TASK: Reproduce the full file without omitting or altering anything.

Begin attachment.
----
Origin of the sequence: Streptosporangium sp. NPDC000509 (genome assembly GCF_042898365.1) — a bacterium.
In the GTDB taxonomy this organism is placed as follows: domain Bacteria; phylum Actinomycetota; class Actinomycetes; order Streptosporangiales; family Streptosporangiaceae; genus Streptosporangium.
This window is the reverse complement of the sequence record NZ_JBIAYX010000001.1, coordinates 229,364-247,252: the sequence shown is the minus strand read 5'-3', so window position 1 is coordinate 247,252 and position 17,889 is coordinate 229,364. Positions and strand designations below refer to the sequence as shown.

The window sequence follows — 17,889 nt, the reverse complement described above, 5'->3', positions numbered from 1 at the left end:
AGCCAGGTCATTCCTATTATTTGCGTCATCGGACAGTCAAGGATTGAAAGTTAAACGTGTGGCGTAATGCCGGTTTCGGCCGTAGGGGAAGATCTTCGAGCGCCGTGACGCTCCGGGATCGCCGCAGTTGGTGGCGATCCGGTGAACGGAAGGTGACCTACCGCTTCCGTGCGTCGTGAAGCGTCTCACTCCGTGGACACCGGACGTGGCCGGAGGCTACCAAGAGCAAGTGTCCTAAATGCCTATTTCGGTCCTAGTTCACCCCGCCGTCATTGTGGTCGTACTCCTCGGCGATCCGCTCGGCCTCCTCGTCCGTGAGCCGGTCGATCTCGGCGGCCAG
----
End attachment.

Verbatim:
Origin of the sequence: Streptosporangium sp. NPDC000509 (genome assembly GCF_042898365.1) — a bacterium.
In the GTDB taxonomy this organism is placed as follows: domain Bacteria; phylum Actinomycetota; class Actinomycetes; order Streptosporangiales; family Streptosporangiaceae; genus Streptosporangium.
This window is the reverse complement of the sequence record NZ_JBIAYX010000001.1, coordinates 229,364-247,252: the sequence shown is the minus strand read 5'-3', so window position 1 is coordinate 247,252 and position 17,889 is coordinate 229,364. Positions and strand designations below refer to the sequence as shown.

The window sequence follows — 17,889 nt, the reverse complement described above, 5'->3', positions numbered from 1 at the left end:
AGCCAGGTCATTCCTATTATTTGCGTCATCGGACAGTCAAGGATTGAAAGTTAAACGTGTGGCGTAATGCCGGTTTCGGCCGTAGGGGAAGATCTTCGAGCGCCGTGACGCTCCGGGATCGCCGCAGTTGGTGGCGATCCGGTGAACGGAAGGTGACCTACCGCTTCCGTGCGTCGTGAAGCGTCTCACTCCGTGGACACCGGACGTGGCCGGAGGCTACCAAGAGCAAGTGTCCTAAATGCCTATTTCGGTCCTAGTTCACCCCGCCGTCATTGTGGTCGTACTCCTCGGCGATCCGCTCGGCCTCCTCGTCCGTGAGCCGGTCGATCTCGGCGGCCAG